|01-15-2006, 03:28 PM||#1|
Gordon Murray on Bugatti Veyron
I like to share this because there were a couple of Veyron posts in the Media sections and it contains pure technical analysis rather than fan-based biased comments. Enjoy!
Gordon Murray on Bugatti Veyron - R&T
Just read an interesting article in R&T by contributing writer Gordon Murray, the creator of McLaren F1, about the technical analysis of Bugatti Veyron. I would like to share with you:
"The chassis/body structure is hybrid like the last Bugatti (EB110) with carbon fiber used for the primary structure and aluminum alloy for the body and front crash structure. In this respect, the all-carbon McLaren F1 and the RTM (Resin Transfer Molding) carbon Mercedes-Benz SLR McLaren are, in fact, more advanced."
"Weight saving should be by design and not a post process. Weight is the car designer's biggest enemy."
"The restrictions on styling and innovations are apparent in the Veyron — the all-wheel drive and power targets must have made the designer's life a nightmare. Although the Bugatti is quite short, it is very wide and suffers from most of the rear mid-engine problems, such as high cowl height, pedal offsets, no luggage space and poor three-quarter rear view."
"To be absolutely fair, the Veyron team did not set out to challenge the McLaren F1, Enzo or Porsche GT as the ultimate driving machine. This it certainly doesn't do at two tons with turbo lag. It also falls short of the Ferrari 612 Scaglietti and the Mercedes SLR McLaren for high-performance touring because of the outward vision problems and lack of luggage space. Where it absolutely succeeds is as a massive technical achievement — a statement for VW AG. And it will be guaranteed a place in automotive history because of the performance figures."
"The Veyron's design team must be applauded because the starting point was so wrong. Arbitrary targets of 1000 hp and 250 mph and 0-60-mph in under 3 seconds were set at the very beginning of the program. But worse still, a styling model was shown and accepted! This is a bad starting point for any car, but for a high-performance car, it's a disaster."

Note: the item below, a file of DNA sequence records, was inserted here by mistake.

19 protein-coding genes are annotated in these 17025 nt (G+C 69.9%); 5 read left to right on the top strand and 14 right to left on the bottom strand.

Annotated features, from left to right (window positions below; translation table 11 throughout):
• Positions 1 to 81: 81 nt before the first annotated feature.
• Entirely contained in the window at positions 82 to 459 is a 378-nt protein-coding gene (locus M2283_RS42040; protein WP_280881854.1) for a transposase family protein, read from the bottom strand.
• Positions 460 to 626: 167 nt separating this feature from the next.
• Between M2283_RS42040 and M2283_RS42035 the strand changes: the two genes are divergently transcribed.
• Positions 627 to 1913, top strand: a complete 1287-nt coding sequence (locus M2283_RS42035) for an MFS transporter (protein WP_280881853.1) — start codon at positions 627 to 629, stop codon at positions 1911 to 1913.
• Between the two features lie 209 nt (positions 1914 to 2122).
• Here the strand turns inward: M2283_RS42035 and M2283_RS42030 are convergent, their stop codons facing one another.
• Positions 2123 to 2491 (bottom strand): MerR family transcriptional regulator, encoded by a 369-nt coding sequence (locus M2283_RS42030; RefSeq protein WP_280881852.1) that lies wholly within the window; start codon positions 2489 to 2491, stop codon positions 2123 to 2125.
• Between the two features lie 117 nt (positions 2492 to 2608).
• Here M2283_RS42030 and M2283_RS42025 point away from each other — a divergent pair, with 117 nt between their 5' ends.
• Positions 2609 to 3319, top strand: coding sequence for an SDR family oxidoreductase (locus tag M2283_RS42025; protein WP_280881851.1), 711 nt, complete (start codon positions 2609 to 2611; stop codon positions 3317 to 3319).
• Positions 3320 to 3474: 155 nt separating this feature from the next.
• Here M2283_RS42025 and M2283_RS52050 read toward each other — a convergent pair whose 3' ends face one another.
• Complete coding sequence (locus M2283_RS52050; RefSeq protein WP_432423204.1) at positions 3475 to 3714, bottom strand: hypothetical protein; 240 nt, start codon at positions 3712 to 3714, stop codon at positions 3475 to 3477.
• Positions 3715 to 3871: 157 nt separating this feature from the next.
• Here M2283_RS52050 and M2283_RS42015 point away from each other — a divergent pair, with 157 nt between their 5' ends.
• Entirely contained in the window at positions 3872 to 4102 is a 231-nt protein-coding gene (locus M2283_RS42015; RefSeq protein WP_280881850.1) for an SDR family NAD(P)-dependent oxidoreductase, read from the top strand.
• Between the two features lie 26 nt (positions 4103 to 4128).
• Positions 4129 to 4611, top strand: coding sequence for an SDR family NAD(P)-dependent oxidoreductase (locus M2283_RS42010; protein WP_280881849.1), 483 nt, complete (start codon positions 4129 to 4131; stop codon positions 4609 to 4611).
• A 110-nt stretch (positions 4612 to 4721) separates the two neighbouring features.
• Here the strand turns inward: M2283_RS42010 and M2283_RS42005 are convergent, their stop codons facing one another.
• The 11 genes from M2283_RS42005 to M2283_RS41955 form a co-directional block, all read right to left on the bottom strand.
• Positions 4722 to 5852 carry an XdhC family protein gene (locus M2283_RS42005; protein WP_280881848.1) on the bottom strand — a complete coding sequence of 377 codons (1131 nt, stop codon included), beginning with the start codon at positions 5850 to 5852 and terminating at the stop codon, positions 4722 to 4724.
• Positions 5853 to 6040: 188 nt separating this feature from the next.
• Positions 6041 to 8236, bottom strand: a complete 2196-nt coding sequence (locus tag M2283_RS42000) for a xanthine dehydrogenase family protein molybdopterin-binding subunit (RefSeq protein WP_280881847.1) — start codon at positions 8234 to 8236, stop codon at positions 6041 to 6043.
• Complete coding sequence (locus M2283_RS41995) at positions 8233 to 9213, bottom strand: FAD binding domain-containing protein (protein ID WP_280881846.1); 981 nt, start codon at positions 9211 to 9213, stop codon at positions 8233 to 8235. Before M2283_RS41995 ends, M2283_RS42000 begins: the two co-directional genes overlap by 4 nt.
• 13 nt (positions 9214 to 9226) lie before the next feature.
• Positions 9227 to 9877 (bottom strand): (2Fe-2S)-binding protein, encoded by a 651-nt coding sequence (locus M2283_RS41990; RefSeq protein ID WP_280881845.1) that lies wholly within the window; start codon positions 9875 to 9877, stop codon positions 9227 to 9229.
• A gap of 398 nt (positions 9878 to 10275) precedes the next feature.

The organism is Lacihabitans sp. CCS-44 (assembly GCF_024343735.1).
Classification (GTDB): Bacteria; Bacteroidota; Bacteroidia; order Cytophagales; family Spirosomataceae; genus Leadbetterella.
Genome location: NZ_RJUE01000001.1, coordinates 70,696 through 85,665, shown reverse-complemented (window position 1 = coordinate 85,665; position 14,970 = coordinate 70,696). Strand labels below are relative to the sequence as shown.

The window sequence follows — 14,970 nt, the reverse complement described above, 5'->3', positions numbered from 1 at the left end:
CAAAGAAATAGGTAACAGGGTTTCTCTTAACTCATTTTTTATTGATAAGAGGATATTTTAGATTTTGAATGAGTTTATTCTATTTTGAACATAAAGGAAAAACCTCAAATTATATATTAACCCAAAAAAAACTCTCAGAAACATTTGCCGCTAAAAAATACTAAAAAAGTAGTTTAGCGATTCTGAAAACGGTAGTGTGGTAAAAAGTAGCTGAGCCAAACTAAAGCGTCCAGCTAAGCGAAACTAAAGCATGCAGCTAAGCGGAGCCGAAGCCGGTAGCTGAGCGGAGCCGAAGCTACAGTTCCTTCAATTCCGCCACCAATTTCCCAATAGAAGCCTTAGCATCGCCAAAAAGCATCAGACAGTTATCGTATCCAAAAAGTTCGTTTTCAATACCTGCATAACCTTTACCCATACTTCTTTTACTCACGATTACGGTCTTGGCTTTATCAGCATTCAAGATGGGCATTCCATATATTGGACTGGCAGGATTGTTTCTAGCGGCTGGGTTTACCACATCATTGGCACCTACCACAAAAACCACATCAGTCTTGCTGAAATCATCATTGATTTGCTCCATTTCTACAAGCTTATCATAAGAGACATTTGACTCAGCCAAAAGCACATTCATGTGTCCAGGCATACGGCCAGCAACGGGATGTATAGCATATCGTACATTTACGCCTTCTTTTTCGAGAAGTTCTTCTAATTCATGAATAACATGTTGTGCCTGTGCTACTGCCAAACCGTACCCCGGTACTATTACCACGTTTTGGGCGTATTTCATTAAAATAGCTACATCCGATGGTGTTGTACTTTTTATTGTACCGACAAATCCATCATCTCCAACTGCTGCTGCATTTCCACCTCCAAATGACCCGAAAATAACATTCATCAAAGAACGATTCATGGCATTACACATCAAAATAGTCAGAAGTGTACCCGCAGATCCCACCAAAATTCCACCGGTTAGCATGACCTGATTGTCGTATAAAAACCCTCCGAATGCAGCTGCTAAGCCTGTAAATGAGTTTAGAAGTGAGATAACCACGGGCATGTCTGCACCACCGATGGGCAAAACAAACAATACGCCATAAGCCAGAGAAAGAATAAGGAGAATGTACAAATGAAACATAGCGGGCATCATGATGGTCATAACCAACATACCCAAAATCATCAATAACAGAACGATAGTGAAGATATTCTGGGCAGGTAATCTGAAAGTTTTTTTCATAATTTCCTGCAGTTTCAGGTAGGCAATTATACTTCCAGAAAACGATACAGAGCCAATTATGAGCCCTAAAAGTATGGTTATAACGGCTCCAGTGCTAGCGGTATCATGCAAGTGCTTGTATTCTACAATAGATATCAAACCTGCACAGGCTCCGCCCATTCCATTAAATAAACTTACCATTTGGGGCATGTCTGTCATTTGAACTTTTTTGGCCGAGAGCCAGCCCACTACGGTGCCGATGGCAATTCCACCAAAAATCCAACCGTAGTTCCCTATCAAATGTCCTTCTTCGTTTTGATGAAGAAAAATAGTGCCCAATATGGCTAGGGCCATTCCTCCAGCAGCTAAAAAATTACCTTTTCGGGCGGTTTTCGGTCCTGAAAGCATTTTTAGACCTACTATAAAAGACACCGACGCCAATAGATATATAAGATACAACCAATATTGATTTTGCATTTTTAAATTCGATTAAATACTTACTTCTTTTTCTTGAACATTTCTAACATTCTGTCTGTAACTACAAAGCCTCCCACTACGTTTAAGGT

"One final point is that I have always felt a little responsible for starting this lunatic chase for top speed with the McLaren F1 (even though top speed was never one of our targets!), and the Bugatti Veyron should put an end to this nonsense and let the designers get on with the job of designing good fun, efficient sports cars."
For full article you may read R&T: http://www.roadandtrack.com/article....rticle_id=3075
This post itself is copied from Autozine.org:
e90 325i Jet Black / Sports Pkg / Auto
|01-15-2006, 04:24 PM||#2|
Private First Class
Join Date: Jan 2006
I read the article. His writing almost seems to deem the bugatti, dare I say it, "impractical"?
He complains about luggage space, when we are talking about supercars here. As though somebody would take a Bugatti to go camping?
" have a "real-world" checklist when designing road cars: 1) size or perceived size; is the car intimidating to drive? 2) ergonomics; primary and secondary controls, pedals; 3) luggage capacity, cabin storage; 4) driveability, slow traffic engine characteristics, overtaking; 5) ride and handling; 6) ease of parking."
-- Gordon Murray
Ease of parking? luggage capacity? Cabin storage? Do you get your groceries in such a car??????
"With the F1, we set out to design the best driver's car we could, and by being innovative with componentry placement, we squeezed three occupants, a V-12, 90 liters of fuel and good luggage space into a car the same size as a Porsche Cayman."
It's good design, but it doesn't matter in this type of car.
"On paper, its nearest relative by specification is its brother, the Bugatti EB110 — multi-cylinder turbo engine, hybrid construction, awd and impractical on the road."
Again the practicality talk.
Anybody who pays this kind of money for a car can surely afford to buy another one for getting his groceries. Do people that rich even have to carry luggage?
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